A general reinforcement learning algorithm that masters chess, shogi, and Go through self-play  Science Magazine

Computers can beat humans at increasingly complex games, including chess and Go. However, these programs are typically constructed for a particular game, ...


Surprise! Tornadoes form from the ground up  Science Magazine

Call Dorothy—the formation of tornadoes has been knocked on its head. New measurements from tornadoes in Oklahoma and Kansas suggest these storms' ...


Books for budding scientists  Science Magazine

From audacious space missions and quantum physics to clean cookstoves and coral nurseries, this year's finalists for the AAAS/Subaru SB&F Prizes for ...


A mechanistic classification of clinical phenotypes in neuroblastoma  Science Magazine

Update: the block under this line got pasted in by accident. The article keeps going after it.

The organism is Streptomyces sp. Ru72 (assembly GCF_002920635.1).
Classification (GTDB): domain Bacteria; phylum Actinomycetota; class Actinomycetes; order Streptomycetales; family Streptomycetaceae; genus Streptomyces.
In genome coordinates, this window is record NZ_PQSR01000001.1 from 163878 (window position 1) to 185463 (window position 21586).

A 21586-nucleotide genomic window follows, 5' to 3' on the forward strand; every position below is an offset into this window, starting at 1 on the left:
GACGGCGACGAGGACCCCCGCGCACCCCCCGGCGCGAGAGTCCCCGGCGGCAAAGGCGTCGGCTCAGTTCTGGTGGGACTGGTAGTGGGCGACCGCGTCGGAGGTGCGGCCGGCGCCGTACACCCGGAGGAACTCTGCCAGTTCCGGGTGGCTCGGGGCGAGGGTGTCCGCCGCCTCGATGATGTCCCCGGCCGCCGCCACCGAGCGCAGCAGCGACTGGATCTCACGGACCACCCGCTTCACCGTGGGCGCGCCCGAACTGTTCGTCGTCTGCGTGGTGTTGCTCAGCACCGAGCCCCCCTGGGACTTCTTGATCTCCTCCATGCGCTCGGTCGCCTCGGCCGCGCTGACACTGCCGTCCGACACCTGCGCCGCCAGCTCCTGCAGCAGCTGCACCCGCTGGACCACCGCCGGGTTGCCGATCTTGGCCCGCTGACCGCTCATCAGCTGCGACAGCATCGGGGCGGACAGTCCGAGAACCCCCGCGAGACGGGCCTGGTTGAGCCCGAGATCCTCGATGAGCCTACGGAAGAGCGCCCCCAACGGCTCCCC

Neuroblastomas—the most common tumor type in infants—develop from fetal nerve cells, and their clinical course is highly variable. Some neuroblastomas are ...


Her Story: Meet South Australia's inspiring women in science  The Adelaide Review

A new series of installations at the South Australian Museum celebrates some of the pioneering work being done by women in science. “We're not thinking about ...


Temperature-dependent hypoxia explains biogeography and severity of end-Permian marine mass extinction  Science Magazine

Though our current extinction crisis is substantial, it pales in comparison to the largest extinction in Earth's history, which occurred at the end of the Permian ...


Open-source discovery of chemical leads for next-generation chemoprotective antimalarials  Science Magazine

Malaria parasites are evolutionarily prepared to resist drug attack. Resistance is emerging to even the latest frontline combination therapies, which target the ...


Spider moms spotted nursing their offspring with milk  Science Magazine

On a summer night in 2017, Chen Zhanqi made a curious find in his lab in China's Yunnan province. In an artificial nest, he spotted a juvenile jumping spider ...